1 Demand supply Topic 2 2 Agenda

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1 Demand supply Topic 2 1 Demand supply Topic

2 Agenda Basics of demand Closer look at demand Basics of supply Closer look at supply2 Agenda Basics of demand Closer look at demand Basics of supply Closer look at supply

3 Part 1: Basics of demand 3 Part 1: Basics of demand

Source: Hyman; Parkin 4 The law of demand THE LAW OF DEMAND states that, in general,Source: Hyman; Parkin 4 The law of demand THE LAW OF DEMAND states that, in general, other things being constant, the lower the price of a good, the greater the quantity of that good buyers will purchase over a given period (and conversely). More precisely: other things remaining the same, the higher the price of a good, the smaller is the quantity demanded; and the lower the price of a good, the greater is the quantity demanded.

5 Demand schedule: an example Price per unit ($) Quantity demanded (units per week) 2 125 Demand schedule: an example Price per unit ($) Quantity demanded (units per week)

6 Demand curve: an example 2 4 6 8 10 P 24681012 Q Demand Line. .6 Demand curve: an example 2 4 6 8 10 P 24681012 Q Demand Line. . . D. .

7 The law of demand – things to remember Ceteris paribus qualification Shift factors of demand7 The law of demand – things to remember Ceteris paribus qualification Shift factors of demand Shift along demand curve and shift of demand curve Quantity demanded vs. demand Effective demand vs. potential demand Time dimension

8 Ceteris paribus qualification Recall Alfred Marshall’s concept of „pound”. 8 Ceteris paribus qualification Recall Alfred Marshall’s concept of „pound”.

9 Shift factors of demand SHIFT FACTORS OF DEMAND = the things held constant when plotting9 Shift factors of demand SHIFT FACTORS OF DEMAND = the things held constant when plotting demand curve; factors influencing demand (other than price). Basic shift factors of demand: income, prices of other goods (substitutes and complements), preferences.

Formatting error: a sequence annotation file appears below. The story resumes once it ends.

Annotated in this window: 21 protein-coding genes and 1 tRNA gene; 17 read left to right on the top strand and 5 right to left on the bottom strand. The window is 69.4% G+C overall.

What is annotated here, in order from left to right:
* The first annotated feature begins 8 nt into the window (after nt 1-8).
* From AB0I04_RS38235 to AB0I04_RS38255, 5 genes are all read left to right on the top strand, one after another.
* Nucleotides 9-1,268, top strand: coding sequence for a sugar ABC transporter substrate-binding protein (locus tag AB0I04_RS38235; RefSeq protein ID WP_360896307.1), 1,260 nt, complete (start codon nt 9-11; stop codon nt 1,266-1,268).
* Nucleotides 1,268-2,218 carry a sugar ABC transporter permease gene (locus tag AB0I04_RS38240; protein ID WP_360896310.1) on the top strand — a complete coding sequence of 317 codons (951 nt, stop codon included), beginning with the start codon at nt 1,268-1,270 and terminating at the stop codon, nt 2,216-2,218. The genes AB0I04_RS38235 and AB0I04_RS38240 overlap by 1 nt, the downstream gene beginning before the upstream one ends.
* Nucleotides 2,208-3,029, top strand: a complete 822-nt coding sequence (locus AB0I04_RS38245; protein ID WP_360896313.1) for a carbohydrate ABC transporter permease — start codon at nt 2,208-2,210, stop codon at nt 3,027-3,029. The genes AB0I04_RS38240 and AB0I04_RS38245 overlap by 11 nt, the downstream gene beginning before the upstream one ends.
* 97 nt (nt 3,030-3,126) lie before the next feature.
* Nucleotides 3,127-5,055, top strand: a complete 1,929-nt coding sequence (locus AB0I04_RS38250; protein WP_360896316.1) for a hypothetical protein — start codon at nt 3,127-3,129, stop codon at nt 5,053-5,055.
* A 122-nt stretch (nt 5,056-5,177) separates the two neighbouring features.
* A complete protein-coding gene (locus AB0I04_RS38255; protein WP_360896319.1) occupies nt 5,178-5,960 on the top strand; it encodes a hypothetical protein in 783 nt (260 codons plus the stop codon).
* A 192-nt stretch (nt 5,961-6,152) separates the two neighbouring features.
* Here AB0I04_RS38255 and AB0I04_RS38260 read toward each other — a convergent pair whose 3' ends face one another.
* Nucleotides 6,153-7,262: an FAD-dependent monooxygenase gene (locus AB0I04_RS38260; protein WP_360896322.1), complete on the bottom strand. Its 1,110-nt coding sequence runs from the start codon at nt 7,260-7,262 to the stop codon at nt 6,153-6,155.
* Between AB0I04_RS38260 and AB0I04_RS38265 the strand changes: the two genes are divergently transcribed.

10 Shift factors of demand: an example Let’s suppose that buyers’ income increases.  At each10 Shift factors of demand: an example Let’s suppose that buyers’ income increases. At each price they will demand more. Price Quantity demanded At lower income At higher income 2 12 14 4 10 12 6 8 10 8 6 8 10 4 6 246810 P 2 4 6 8 10 12 14 QNew Demand Line Old Demand Line. . D D 0 1 Result of increase in income

11 Quantity demanded vs.  demand QUANTITY DEMANDED = amount of a good that buyers are11 Quantity demanded vs. demand QUANTITY DEMANDED = amount of a good that buyers are willing and able to purchase over a period at a certain price. DEMAND = quantity of a good which buyers are willing and able to purchase over a period at various prices.

12 Effective demand vs. potential demand WANTED ≠ DEMANDED in the sense we’re using the term12 Effective demand vs. potential demand WANTED ≠ DEMANDED in the sense we’re using the term If you demand something, then you: want it, can afford it, plan to buy it. EFFECTIVE DEMAND = consumers are willing and able to purchase POTENTIAL DEMAND = consumers are only willing to purchase

13 Part 2: Closer look at demand 13 Part 2: Closer look at demand